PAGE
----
Not, perhaps, since Teddy Roosevelt tongue-lashed "the bandits in Bogota," has the world heard a president speak as harshly of another regime as did Ronald Reagan in his first reaction to the destruction of the Korean airliner. It was, he said, "a terrorist act" about which the Soviet government had "flagrantly" lied.

I checked my reaction with a former high national security official. He agreed that the presidential language was exceptionally harsh--"the way you talk about someone you're at war with," he said.

And yet both of us guessed, correctly as it turned out, that the Reagan administration would take no action to match its tough rhetoric.

I don't question the wisdom of restraint. It must seem to Reagan and his advisers, after sober analysis, that the Soviet Union isn't likely to be pressured out of its barbarous air defense rules, and that it would be unprofitable to derail arms talks to make a point.

But the discrepancy between Reagan's fiery talk and his failure to take equivalent action raises fundamental questions. What, exactly, does the president think he's accomplishing?

His reaction to the airliner incident seemed, not for the first time, to involve a good bit of conscious role-playing, at which Ronald Reagan is very good. But there was little spontaneity. Indeed, it took the Western White House about 24 hours to decide to interrupt the horseback riding at the ranch for the exercise in concern that culminated in Friday's National Security Council meeting and the Monday evening speech.

There is something to be said for casualness and forethought, especially when effective action follows. According to legend, Sir Francis Drake lingered coolly at his game of bowls even as the sails of the Spanish Armada hove over English horizons in 1588.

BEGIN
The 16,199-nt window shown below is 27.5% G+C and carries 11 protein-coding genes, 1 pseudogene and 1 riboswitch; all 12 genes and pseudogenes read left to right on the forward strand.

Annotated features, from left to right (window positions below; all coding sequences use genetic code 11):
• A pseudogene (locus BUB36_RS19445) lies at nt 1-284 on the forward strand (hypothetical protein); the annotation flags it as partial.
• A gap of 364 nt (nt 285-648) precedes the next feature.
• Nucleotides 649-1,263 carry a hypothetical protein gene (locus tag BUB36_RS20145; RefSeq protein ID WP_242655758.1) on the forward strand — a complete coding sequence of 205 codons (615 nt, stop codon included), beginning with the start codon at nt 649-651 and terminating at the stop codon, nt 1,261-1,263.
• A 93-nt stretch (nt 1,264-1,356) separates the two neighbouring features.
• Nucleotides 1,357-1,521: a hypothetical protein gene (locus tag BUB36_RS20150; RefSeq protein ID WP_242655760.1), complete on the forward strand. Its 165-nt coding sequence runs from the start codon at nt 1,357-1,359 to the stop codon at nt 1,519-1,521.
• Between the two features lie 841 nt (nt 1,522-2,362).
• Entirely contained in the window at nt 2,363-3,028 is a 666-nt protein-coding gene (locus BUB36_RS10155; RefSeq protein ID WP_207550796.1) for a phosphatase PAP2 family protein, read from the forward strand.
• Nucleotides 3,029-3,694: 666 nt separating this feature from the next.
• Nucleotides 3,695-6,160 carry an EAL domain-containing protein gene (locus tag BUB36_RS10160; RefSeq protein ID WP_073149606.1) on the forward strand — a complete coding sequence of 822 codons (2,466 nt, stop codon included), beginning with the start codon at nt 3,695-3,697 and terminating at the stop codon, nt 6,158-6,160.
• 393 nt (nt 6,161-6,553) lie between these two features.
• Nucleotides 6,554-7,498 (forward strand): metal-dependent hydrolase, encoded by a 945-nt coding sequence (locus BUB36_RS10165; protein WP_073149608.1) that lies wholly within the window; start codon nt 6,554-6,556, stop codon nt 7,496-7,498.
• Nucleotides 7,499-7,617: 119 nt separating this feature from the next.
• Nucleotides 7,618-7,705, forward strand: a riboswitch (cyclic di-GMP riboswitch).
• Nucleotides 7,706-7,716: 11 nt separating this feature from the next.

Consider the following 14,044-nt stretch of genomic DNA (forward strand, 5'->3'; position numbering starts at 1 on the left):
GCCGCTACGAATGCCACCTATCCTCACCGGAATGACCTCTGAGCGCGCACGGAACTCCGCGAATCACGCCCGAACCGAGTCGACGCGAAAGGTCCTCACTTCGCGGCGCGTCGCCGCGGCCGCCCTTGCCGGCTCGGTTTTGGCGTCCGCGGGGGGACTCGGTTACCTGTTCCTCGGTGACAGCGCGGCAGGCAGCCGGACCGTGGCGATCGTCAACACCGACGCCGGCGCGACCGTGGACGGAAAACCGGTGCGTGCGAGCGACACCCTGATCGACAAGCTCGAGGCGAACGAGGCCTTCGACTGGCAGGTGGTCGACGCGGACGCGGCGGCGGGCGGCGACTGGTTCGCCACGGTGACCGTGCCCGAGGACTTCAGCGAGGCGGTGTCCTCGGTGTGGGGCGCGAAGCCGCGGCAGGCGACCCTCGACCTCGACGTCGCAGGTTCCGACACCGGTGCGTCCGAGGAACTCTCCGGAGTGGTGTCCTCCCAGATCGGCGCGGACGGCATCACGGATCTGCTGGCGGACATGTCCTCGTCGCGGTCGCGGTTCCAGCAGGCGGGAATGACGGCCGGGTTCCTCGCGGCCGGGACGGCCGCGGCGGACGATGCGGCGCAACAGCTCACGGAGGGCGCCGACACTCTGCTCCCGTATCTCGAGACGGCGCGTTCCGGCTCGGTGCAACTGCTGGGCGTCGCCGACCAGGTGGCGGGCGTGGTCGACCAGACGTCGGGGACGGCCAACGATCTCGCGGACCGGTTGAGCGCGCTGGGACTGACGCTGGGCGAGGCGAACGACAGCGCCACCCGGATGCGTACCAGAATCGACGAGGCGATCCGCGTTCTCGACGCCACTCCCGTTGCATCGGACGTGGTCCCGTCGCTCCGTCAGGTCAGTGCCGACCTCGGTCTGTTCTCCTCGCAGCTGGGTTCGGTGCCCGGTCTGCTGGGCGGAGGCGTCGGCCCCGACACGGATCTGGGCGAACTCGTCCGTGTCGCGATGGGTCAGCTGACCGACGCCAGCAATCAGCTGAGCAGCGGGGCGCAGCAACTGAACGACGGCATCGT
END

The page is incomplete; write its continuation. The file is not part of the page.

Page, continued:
But Reagan frequently seems to reverse the order. He is not "suave in manner, strong in substance," but often strident in manner and weak in substance. He can read a speech or play a presidential scene as well as any chief executive since FDR. But is he sufficiently engaged in events to make any real difference?

I couldn't say. And again, presidential restraint is usually the safest bet for the long haul. But the alibis get a bit thick for my taste when the president's lackeys have the ill grace to try to justify inconsistency by attacking the Carter record.

It has become a habit. After all, they were saying this week, Reagan, unlike Carter, isn't all that shocked by beastly Soviet behavior. Since his own distrust is on record, he has no need to prove himself. The reference, of course, is to Carter's unfortunate admission that the Soviet Union's invasion of Afghanistan had suddenly opened his eyes to its real nature--a confession of seeming naivet,e from which Reagan and other self-styled conservatives have reaped no end of benefit.

What goes against my grain is the sneering insinuation that Carter's really quite strong sanctions against the Soviet Union, after Afghanistan, were ill-conceived. Carter occasionally said silly things, but his actions were often strong.

I am still waiting for real evidence that Ronald Reagan has added anything of substance to U.S. strength or security. Reagan is against the draft. He has obtained neither the deployment of a new strategic missile nor an arms control agreement to replace SALT II, which he denounced in 1980 as "fatally flawed" but has found it convenient to observe.

He has taken no sanction, in response to the plane incident or before, remotely comparable to the Carter grain embargo (which, in fact, he lifted as it was beginning to pinch) or the boycott of the Olympics. When the truth emerges about sales of grain and high technology to the Soviet Union, I suspect that the Reagan administration will be found to have set a new benchmark for laxity and accommodationism.

Where, then, is the tough talk leading us, except to the conclusion--by both the American public and the Soviet Union--that when we talk, nobody needs to listen?

Walter Lippmann used to say that a certain right-wing newspaper chain belonged to the "war whoop party." The spirit of the war whoop party still echoes through the corridors of the Reagan administration. As one disillusioned editorialist wrote, "He did no more than pelt the swaggering offender with the adjectives of pious outrage."

Adjectives break no bones.